Back pain in lower spine is common in recreational runners when it really shouldn’t be. The best way to stop lower spine back pain in running from starting is by avoiding heel striking when you are running. Furthermore, landing with a toe strike, and not on the heel during running, was found to reduce loading on the lumbar spine.
Back Pain in Lower Spine When Running
Toe strike running was found to reduce loads on the lumbar spine compared to heel strike running, suggesting that adopting a non-heel strike landing may bring relief to runners with low back pain.
Please note: toe strike running is different from forefoot strike running –in forefoot strike running, the balls of the foot makes initial contact with the ground, then the heel drops to the ground. The rationale of this article is that a non-heel strike landing protects the back from forceful impacts as compared with a heel strike landing.
How Toe Strike Reduces Lower Back Loads
A study by Delgado et al. found that when heel strike runners ran barefoot ‘on their toes without letting their heels touch the ground’, leg impact decreased at contact as well as shock attenuation -less shock was produced, therefore less shock needed was absorbed by the lumbar lordosis.
- The lumbar lordosis serves as a natural shock absorber during running. The researchers found that toe striking reduced leg shock at touchdown, sparing the lumbar lordosis of elevated shock.
The researchers also pointed out that the toe strike landing led to positional changes in the lower back and pelvis during running.
- A change in stride length, such as reduced stride length in toe strike running, caused positional changes in the pelvis that corresponded to lumbar lordosis changes.
Heel Strike Running: Bad News for the Back
In the same study, the heel strike runners had greater overall foot-ground impact than the toe strike runners, resulting in more shock that is attenuated by the lumbar lordosis. This finding is not the first to suggest that heel strike running is bad for the back.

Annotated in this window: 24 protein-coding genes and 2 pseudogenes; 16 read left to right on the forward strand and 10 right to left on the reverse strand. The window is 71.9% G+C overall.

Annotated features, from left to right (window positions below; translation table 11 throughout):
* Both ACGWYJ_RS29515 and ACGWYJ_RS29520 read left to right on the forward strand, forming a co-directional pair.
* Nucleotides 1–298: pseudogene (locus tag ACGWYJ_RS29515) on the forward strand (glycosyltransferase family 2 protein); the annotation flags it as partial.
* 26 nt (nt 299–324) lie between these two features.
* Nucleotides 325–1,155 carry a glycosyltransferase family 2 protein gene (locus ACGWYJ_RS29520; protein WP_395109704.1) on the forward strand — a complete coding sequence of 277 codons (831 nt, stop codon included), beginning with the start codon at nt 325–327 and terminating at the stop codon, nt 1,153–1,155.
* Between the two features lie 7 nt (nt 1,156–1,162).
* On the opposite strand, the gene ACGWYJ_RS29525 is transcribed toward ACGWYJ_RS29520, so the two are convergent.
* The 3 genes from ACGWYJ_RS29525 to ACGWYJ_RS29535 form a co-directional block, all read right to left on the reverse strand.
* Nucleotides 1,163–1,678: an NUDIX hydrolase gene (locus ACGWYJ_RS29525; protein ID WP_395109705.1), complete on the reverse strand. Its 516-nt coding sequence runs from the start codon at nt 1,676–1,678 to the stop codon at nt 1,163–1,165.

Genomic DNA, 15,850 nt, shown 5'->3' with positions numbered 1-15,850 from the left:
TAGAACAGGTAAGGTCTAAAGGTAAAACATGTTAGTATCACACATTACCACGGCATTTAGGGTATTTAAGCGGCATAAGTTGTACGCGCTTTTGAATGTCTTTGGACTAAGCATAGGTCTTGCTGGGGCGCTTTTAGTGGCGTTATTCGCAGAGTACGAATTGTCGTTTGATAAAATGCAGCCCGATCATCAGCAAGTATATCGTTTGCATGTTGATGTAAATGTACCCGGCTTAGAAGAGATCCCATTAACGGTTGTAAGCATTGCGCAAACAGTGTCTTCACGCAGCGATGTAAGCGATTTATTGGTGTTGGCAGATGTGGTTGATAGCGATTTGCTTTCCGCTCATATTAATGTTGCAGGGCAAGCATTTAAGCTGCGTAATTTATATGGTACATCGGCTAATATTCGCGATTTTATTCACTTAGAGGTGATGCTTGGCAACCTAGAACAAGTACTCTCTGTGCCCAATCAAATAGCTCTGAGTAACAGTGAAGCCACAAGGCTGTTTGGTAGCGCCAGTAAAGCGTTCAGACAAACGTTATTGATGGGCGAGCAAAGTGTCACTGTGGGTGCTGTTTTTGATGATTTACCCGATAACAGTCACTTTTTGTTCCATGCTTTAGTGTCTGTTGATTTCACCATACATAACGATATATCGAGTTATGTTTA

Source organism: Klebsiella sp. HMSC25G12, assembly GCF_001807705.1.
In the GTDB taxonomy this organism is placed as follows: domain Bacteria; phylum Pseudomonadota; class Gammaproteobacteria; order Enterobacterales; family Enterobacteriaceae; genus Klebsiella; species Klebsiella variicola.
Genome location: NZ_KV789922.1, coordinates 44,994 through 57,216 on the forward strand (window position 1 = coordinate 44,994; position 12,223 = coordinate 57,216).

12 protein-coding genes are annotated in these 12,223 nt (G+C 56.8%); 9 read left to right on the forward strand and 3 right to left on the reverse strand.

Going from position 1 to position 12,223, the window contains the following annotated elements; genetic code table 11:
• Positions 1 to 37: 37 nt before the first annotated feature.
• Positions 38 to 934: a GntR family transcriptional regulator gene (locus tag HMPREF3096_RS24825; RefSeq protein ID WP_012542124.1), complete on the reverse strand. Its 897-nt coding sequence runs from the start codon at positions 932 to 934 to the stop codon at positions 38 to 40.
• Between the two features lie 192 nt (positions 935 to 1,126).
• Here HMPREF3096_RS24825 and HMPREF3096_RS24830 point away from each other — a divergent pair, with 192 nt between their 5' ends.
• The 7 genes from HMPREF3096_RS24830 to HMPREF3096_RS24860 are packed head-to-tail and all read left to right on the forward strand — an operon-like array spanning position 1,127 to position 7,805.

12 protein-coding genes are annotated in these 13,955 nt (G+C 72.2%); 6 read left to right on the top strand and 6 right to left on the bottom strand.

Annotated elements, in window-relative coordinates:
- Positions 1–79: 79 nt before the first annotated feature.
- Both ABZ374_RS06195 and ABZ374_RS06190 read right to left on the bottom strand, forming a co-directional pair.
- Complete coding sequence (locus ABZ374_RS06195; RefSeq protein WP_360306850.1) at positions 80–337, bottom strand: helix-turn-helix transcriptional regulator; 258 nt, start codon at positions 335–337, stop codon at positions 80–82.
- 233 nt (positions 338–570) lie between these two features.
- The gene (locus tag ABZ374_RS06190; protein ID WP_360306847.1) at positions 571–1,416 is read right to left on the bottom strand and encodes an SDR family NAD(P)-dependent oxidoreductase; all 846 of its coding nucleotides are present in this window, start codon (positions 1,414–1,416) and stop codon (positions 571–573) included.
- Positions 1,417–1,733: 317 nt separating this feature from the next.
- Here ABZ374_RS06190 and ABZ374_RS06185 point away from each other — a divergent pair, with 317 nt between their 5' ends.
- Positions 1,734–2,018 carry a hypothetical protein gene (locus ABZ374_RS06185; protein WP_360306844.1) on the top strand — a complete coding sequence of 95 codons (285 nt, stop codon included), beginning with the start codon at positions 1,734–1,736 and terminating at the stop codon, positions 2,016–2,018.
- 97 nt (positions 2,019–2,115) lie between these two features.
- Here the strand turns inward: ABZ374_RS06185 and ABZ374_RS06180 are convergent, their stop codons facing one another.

In addition, the heel strike runners had greater overall low back excursion which may inflict a sizable demand for stability in the lumbar spine, according to the researchers.
The Take Home Message
The study’s findings were encouraging: the farther you land away from the heel when running, the lesser the risk of the weakening of the shock-absorbing structures in the back.
Moreover, these findings represent a watershed moment in biomechanical research on running, clearly demonstrating the possibly both forefoot running and toe strike running prevents or at least, delays impact-induced degenerative changes to the back.
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Femur Fracture – Landing with a heel strike can literally break the strongest bone in the body.
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Delgado et al. Effects of foot strike on low back posture, shock attenuation, and comfort in running. Med Sci Sports Exerc, 2013;45(3):490-6.
Driscoll C, Aubin CE, Labelle H, Dansereau J. The relationship between hip flexion/extension and the sagittal curves of the spine. Stud Health Technol Inform. 2008;140:90–5.
Franz JR, Paylo KW, Dicharry J, Riley PO, Kerrigan DC. Changes in the coordination of hip and pelvis kinematics with mode of locomotion. Gait Posture. 2009;29:494–8.
Uetake T, Ohtsuki F, Tanaka H, Shindo M. The vertebral curvature of sportsmen. J Sports Sci. 1998;16:621–8.
Voloshin A, Wosk J. An in vivo study of low back pain and shock absorption in the human locomotor system. J Biomech. 1982;15:21–7.
BSc Neurobiology; MSc Biomechanics candidate, ultra minimalist runner & founder of RunForefoot. I was a heel striker, always injured. I was inspired by the great Tirunesh Dibaba to try forefoot running. Now, I'm injury free. This is why I launched Run Forefoot, to advocate the health & performance benefits of forefoot running and to raise awareness on the dangers of heel striking, because the world needs to know.
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